The Playlist

College Humor Move Into Features With 'Coffee Town,' Starring Vets Of 'It's Always Sunny...,' 'Eastbound & Down' & 'Parks & Rec'

  • By Oliver Lyttelton
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  • January 12, 2012 1:00 PM
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The comedy world got a little bit of a kick in the ass with the coming of the web era, thanks to websites like Funny or Die, which have enabled big stars to team up with emerging writing and directing talent, providing an important foothold into the industry for many, and plenty of laughs for the rest of us. Funny Or Die have already made many inroads into other media, thanks to an HBO compilation show, and now rival CollegeHumor Media looks to get in on the act by financing and producing their first feature film.

'Fat Girl' Director Catherine Breillat Teams With Isabelle Huppert For Autobiographical 'Abus De Faiblesse'

  • By Oliver Lyttelton
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  • January 12, 2012 12:40 PM
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There can be few actresses as uncompromising as Isabelle Huppert. The French star has, across a forty year career, consistently sought out tough roles from international auteurs, while even her rare American appearances have, aside from a WTF appearance on "Law & Order: Special Victims Unit," tended to be in difficult, flawed pictures like "Heaven's Gate" and "I Heart Huckabees."

James Franco Somehow Finds Ten Minutes In His Schedule To Play Legendary Photographer Robert Mapplethorpe For 'DiG' Director Ondi Timoner

  • By Oliver Lyttelton
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  • January 12, 2012 12:20 PM
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To say that James Franco is a busy man is like saying that "Rise of the Planet of the Apes" could have used a more charismatic human lead. Franco is a screenwriter, a director, an awards host, a poet, a novelist, a soap star, a perpetual grad student, an artist, an experimental chef, a glass blower, a human statue, a viola player, a mad scientist, a tree surgeon and an astronaut, but still somehow finds time to appear in several films a year, from blockbusters like next year's "Oz The Great and Powerful" to indies like "Lovelace," in which he'll cameo as Hugh Hefner.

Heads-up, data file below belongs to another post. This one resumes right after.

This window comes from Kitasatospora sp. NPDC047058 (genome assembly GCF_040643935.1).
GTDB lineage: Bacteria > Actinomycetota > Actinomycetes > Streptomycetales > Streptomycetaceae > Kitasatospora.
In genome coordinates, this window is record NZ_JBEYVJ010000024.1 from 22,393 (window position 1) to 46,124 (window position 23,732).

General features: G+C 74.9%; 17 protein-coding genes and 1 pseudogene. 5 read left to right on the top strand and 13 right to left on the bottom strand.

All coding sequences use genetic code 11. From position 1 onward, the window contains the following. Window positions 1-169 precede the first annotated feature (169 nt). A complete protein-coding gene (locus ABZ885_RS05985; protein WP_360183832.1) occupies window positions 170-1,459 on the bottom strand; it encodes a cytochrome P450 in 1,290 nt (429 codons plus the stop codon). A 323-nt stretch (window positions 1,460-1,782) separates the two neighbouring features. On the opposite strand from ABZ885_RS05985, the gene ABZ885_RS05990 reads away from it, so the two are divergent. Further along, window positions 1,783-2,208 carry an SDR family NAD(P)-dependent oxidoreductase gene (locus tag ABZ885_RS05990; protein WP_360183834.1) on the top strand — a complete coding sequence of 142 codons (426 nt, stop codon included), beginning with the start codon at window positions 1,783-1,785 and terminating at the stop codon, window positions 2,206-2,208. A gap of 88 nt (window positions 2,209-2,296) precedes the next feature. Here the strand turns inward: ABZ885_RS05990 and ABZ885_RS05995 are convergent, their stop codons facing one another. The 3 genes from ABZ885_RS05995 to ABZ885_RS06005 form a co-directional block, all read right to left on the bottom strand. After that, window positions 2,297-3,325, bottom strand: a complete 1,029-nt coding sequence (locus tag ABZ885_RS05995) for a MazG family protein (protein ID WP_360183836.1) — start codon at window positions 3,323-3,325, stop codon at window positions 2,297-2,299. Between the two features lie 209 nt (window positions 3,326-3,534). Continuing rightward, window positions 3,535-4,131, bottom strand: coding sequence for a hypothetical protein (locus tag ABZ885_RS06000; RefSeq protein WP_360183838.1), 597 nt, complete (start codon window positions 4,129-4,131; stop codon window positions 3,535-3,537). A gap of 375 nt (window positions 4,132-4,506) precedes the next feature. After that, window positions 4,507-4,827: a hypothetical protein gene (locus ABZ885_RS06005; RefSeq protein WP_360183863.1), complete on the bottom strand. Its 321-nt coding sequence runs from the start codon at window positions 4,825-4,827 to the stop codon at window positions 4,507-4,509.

Review: The Choir Of 'Joyful Noise' Preaches To Itself

  • By William Goss
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  • January 12, 2012 12:00 PM
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Your friend and mine Roger Ebert has often said that the matter isn’t what a movie is about, but rather how it is about it. "Joyful Noise" is ostensibly about a small-town Georgia church choir competing against others in a nationwide gospel competition. It’s about a dying town in need of some community pride. It’s about the newly named leader of said choir battling with the widow of her recently deceased predecessor. It’s about that widow’s recently arrived and perpetually restless teenage grandson. It’s also about an all-but-single mother caring for both a son with Asperger’s and a daughter interested in all the wrong boys while their father, her husband, is enlisted in the military. It’s also somehow about a choir member who unfortunately earns a reputation on the gospel circuit for killing the men with which she lays. And it is about all of these things poorly.
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Emma Roberts Reportedly Bails On Harmony Korine's 'Spring Breakers'

  • By Oliver Lyttelton
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  • January 12, 2012 11:45 AM
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  • 4 Comments
Considering she's the Nickelodeon-series leading scion of Hollywood royalty, the daughter of Eric Roberts and niece of Julia Roberts, Emma Roberts has been laudable in her desire to mix it up a bit. Of course, there were the early teen vehicles, like "Aquamarine," "Wild Child" and "Hotel For Dogs," but she's also mixed up her Hollywood fare like "Scream 4" with theoretically more interesting indie films, like "Lymelife," "It's Kind of a Funny Story" and "The Art of Getting By." We can't say we've been huge fans of any of them, but it at least shows a desire to be something other than America's next sweetheart.